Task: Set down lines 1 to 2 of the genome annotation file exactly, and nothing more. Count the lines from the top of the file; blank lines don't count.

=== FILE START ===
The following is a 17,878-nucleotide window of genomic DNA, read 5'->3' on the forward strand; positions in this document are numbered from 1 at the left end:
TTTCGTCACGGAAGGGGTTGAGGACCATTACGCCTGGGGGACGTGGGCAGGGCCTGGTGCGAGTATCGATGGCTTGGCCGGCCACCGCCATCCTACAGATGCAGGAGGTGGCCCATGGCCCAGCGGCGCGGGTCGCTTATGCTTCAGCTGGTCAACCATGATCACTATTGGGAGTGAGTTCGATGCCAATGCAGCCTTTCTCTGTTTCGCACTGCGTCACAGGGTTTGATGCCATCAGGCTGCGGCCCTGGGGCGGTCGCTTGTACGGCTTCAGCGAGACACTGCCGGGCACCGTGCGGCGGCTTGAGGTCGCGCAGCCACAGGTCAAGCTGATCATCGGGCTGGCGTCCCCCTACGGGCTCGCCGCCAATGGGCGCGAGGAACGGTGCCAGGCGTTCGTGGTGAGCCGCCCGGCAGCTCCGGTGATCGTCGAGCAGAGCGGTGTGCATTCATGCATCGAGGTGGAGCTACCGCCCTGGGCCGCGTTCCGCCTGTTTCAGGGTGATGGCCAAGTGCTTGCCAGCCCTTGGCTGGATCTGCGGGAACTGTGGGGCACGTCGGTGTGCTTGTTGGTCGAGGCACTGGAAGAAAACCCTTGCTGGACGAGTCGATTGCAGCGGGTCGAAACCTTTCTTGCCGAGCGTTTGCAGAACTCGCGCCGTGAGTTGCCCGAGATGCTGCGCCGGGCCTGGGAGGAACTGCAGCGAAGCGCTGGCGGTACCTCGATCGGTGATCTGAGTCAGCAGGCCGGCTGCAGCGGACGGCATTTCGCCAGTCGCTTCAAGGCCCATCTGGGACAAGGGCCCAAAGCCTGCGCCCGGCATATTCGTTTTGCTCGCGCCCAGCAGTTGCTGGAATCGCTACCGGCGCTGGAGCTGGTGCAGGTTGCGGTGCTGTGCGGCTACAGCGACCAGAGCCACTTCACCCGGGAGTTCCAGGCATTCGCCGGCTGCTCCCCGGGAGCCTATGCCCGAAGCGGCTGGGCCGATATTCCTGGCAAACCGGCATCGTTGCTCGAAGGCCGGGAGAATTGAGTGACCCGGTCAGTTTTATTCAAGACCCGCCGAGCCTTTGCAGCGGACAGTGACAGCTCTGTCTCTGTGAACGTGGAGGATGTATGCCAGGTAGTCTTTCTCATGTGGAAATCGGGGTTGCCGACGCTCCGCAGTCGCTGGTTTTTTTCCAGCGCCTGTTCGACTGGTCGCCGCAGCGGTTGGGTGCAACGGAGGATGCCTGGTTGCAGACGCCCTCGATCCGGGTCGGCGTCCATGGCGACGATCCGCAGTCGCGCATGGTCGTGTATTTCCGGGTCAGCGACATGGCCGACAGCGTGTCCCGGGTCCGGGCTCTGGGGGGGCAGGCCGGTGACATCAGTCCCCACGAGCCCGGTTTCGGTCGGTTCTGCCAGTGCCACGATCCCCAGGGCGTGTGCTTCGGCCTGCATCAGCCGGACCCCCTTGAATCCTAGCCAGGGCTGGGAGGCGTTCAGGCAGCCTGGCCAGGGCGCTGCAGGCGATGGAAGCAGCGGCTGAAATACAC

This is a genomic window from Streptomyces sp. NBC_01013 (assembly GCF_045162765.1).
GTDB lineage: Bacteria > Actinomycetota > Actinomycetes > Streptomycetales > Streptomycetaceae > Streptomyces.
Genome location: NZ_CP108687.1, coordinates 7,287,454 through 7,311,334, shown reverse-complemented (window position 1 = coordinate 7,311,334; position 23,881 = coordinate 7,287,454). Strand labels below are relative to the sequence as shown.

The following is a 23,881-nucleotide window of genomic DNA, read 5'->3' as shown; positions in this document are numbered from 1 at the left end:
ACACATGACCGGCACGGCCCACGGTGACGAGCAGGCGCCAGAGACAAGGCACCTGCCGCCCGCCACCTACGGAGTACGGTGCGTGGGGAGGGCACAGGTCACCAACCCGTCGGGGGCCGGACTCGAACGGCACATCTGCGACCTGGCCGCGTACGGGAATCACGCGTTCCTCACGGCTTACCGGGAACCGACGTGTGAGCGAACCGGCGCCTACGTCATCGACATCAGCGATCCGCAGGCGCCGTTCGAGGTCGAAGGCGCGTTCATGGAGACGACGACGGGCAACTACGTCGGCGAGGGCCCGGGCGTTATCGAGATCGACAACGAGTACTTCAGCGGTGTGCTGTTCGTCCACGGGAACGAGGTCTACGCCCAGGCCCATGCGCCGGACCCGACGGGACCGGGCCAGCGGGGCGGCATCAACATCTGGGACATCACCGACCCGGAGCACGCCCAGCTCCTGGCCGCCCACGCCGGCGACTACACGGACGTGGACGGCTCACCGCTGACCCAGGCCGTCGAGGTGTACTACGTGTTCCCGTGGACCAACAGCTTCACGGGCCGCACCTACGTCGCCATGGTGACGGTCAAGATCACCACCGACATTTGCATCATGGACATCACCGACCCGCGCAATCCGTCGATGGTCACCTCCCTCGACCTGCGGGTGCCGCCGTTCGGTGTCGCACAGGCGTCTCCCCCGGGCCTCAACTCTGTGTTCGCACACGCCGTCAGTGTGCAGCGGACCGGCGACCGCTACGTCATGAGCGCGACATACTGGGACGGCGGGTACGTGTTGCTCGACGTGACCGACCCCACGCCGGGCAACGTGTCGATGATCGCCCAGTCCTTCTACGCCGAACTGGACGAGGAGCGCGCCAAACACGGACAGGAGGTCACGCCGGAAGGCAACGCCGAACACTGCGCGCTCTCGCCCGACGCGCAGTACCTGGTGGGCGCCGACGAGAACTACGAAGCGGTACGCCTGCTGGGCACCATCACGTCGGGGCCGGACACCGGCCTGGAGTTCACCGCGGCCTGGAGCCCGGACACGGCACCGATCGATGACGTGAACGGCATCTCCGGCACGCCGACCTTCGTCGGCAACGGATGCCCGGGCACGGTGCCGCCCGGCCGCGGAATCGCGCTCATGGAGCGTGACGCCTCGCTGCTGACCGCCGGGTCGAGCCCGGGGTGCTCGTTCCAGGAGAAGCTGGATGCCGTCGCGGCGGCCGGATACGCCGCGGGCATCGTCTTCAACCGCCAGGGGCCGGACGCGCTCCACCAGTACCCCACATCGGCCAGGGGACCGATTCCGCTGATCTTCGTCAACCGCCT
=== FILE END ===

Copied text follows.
The following is a 17,878-nucleotide window of genomic DNA, read 5'->3' on the forward strand; positions in this document are numbered from 1 at the left end:
TTTCGTCACGGAAGGGGTTGAGGACCATTACGCCTGGGGGACGTGGGCAGGGCCTGGTGCGAGTATCGATGGCTTGGCCGGCCACCGCCATCCTACAGATGCAGGAGGTGGCCCATGGCCCAGCGGCGCGGGTCGCTTATGCTTCAGCTGGTCAACCATGATCACTATTGGGAGTGAGTTCGATGCCAATGCAGCCTTTCTCTGTTTCGCACTGCGTCACAGGGTTTGATGCCATCAGGCTGCGGCCCTGGGGCGGTCGCTTGTACGGCTTCAGCGAGACACTGCCGGGCACCGTGCGGCGGCTTGAGGTCGCGCAGCCACAGGTCAAGCTGATCATCGGGCTGGCGTCCCCCTACGGGCTCGCCGCCAATGGGCGCGAGGAACGGTGCCAGGCGTTCGTGGTGAGCCGCCCGGCAGCTCCGGTGATCGTCGAGCAGAGCGGTGTGCATTCATGCATCGAGGTGGAGCTACCGCCCTGGGCCGCGTTCCGCCTGTTTCAGGGTGATGGCCAAGTGCTTGCCAGCCCTTGGCTGGATCTGCGGGAACTGTGGGGCACGTCGGTGTGCTTGTTGGTCGAGGCACTGGAAGAAAACCCTTGCTGGACGAGTCGATTGCAGCGGGTCGAAACCTTTCTTGCCGAGCGTTTGCAGAACTCGCGCCGTGAGTTGCCCGAGATGCTGCGCCGGGCCTGGGAGGAACTGCAGCGAAGCGCTGGCGGTACCTCGATCGGTGATCTGAGTCAGCAGGCCGGCTGCAGCGGACGGCATTTCGCCAGTCGCTTCAAGGCCCATCTGGGACAAGGGCCCAAAGCCTGCGCCCGGCATATTCGTTTTGCTCGCGCCCAGCAGTTGCTGGAATCGCTACCGGCGCTGGAGCTGGTGCAGGTTGCGGTGCTGTGCGGCTACAGCGACCAGAGCCACTTCACCCGGGAGTTCCAGGCATTCGCCGGCTGCTCCCCGGGAGCCTATGCCCGAAGCGGCTGGGCCGATATTCCTGGCAAACCGGCATCGTTGCTCGAAGGCCGGGAGAATTGAGTGACCCGGTCAGTTTTATTCAAGACCCGCCGAGCCTTTGCAGCGGACAGTGACAGCTCTGTCTCTGTGAACGTGGAGGATGTATGCCAGGTAGTCTTTCTCATGTGGAAATCGGGGTTGCCGACGCTCCGCAGTCGCTGGTTTTTTTCCAGCGCCTGTTCGACTGGTCGCCGCAGCGGTTGGGTGCAACGGAGGATGCCTGGTTGCAGACGCCCTCGATCCGGGTCGGCGTCCATGGCGACGATCCGCAGTCGCGCATGGTCGTGTATTTCCGGGTCAGCGACATGGCCGACAGCGTGTCCCGGGTCCGGGCTCTGGGGGGGCAGGCCGGTGACATCAGTCCCCACGAGCCCGGTTTCGGTCGGTTCTGCCAGTGCCACGATCCCCAGGGCGTGTGCTTCGGCCTGCATCAGCCGGACCCCCTTGAATCCTAGCCAGGGCTGGGAGGCGTTCAGGCAGCCTGGCCAGGGCGCTGCAGGCGATGGAAGCAGCGGCTGAAATACAC